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Search Results: 1 - 10 of 38138 matches for " Ming-Long Yeh "
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The Influence of Physical and Physiological Cues on Atomic Force Microscopy-Based Cell Stiffness Assessment
Yu-Wei Chiou, Hsiu-Kuan Lin, Ming-Jer Tang, Hsi-Hui Lin, Ming-Long Yeh
PLOS ONE , 2013, DOI: 10.1371/journal.pone.0077384
Abstract: Atomic force microscopy provides a novel technique for differentiating the mechanical properties of various cell types. Cell elasticity is abundantly used to represent the structural strength of cells in different conditions. In this study, we are interested in whether physical or physiological cues affect cell elasticity in Atomic force microscopy (AFM)-based assessments. The physical cues include the geometry of the AFM tips, the indenting force and the operating temperature of the AFM. All of these cues show a significant influence on the cell elasticity assessment. Sharp AFM tips create a two-fold increase in the value of the effective Young’s modulus (Eeff) relative to that of the blunt tips. Higher indenting force at the same loading rate generates higher estimated cell elasticity. Increasing the operation temperature of the AFM leads to decreases in the cell stiffness because the structure of actin filaments becomes disorganized. The physiological cues include the presence of fetal bovine serum or extracellular matrix-coated surfaces, the culture passage number, and the culture density. Both fetal bovine serum and the extracellular matrix are critical for cells to maintain the integrity of actin filaments and consequently exhibit higher elasticity. Unlike primary cells, mouse kidney progenitor cells can be passaged and maintain their morphology and elasticity for a very long period without a senescence phenotype. Finally, cell elasticity increases with increasing culture density only in MDCK epithelial cells. In summary, for researchers who use AFM to assess cell elasticity, our results provide basic and significant information about the suitable selection of physical and physiological cues.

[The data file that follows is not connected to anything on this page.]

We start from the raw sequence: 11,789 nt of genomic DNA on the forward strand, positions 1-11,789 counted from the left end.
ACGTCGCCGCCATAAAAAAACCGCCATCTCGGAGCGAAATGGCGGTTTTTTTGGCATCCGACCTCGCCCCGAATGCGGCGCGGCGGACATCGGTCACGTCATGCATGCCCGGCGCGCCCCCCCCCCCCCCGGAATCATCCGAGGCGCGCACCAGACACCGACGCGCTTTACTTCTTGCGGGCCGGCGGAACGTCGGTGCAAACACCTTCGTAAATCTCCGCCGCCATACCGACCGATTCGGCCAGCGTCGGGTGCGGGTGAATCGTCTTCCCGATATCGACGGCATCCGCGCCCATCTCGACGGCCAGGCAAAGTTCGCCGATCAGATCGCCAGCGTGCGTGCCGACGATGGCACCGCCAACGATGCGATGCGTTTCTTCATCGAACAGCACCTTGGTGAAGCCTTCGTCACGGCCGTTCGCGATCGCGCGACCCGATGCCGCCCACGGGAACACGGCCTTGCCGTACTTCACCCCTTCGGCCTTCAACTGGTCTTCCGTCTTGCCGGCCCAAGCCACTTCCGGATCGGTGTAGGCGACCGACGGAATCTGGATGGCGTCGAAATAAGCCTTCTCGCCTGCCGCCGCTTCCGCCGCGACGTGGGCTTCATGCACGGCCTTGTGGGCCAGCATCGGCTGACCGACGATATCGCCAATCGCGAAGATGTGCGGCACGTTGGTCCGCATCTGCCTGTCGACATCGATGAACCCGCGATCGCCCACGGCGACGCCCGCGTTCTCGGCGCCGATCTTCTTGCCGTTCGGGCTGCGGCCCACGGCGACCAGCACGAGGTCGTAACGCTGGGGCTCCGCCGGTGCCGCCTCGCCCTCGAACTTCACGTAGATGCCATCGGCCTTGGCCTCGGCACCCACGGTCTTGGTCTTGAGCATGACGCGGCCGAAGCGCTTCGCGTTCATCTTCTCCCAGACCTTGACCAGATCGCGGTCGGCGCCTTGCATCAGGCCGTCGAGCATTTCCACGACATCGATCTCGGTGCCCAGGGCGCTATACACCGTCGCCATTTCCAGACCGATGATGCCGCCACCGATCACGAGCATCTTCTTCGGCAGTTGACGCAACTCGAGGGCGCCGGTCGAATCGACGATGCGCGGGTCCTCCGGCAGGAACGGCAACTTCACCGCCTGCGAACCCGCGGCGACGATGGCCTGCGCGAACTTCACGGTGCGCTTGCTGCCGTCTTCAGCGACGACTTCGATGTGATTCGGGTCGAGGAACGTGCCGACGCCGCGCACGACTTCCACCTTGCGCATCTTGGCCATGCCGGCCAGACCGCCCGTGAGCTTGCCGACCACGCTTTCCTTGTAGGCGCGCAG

Compressive loading at the end plate directly regulates flow and deformation of the basivertebral vein: an analytical study
Ming-Long Yeh, Michael H Heggeness, Hsiang-Ho Chen, Jennifer Jassawalla, Zong-Ping Luo
Journal of Orthopaedic Surgery and Research , 2006, DOI: 10.1186/1749-799x-1-18